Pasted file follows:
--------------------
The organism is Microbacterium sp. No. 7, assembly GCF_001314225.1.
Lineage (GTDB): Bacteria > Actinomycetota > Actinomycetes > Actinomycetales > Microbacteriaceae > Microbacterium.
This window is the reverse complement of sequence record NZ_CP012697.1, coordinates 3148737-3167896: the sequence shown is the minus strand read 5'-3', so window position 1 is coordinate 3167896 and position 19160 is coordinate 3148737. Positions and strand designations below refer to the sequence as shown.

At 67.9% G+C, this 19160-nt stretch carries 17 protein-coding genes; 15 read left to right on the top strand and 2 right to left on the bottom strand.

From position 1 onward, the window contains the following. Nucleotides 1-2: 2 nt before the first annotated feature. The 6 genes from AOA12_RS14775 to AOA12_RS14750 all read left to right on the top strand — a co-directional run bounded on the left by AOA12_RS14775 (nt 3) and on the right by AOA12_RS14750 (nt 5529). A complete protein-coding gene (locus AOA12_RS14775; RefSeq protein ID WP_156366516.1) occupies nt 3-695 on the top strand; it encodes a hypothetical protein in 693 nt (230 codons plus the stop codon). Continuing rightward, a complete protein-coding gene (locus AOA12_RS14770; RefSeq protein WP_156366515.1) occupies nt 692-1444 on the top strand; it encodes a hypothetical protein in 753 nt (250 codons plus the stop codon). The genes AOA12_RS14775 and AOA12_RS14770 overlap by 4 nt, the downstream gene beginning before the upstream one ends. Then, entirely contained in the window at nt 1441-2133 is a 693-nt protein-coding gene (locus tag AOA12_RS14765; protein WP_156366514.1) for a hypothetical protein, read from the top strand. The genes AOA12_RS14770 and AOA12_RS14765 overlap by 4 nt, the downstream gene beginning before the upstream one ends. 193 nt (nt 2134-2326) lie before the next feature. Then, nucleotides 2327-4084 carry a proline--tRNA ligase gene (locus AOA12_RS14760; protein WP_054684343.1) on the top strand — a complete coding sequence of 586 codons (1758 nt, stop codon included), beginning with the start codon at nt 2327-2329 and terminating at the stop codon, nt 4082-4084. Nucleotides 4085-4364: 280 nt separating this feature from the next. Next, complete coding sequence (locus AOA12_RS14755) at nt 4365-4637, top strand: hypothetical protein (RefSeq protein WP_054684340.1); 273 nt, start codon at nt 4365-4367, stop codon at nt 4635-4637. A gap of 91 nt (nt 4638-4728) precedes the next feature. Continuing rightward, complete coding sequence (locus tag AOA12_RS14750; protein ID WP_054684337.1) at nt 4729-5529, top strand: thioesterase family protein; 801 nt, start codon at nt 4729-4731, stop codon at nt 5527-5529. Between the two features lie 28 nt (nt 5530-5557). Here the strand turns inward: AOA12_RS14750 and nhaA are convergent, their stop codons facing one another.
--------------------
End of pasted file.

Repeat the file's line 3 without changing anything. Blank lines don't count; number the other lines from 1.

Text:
This window is the reverse complement of sequence record NZ_CP012697.1, coordinates 3148737-3167896: the sequence shown is the minus strand read 5'-3', so window position 1 is coordinate 3167896 and position 19160 is coordinate 3148737. Positions and strand designations below refer to the sequence as shown.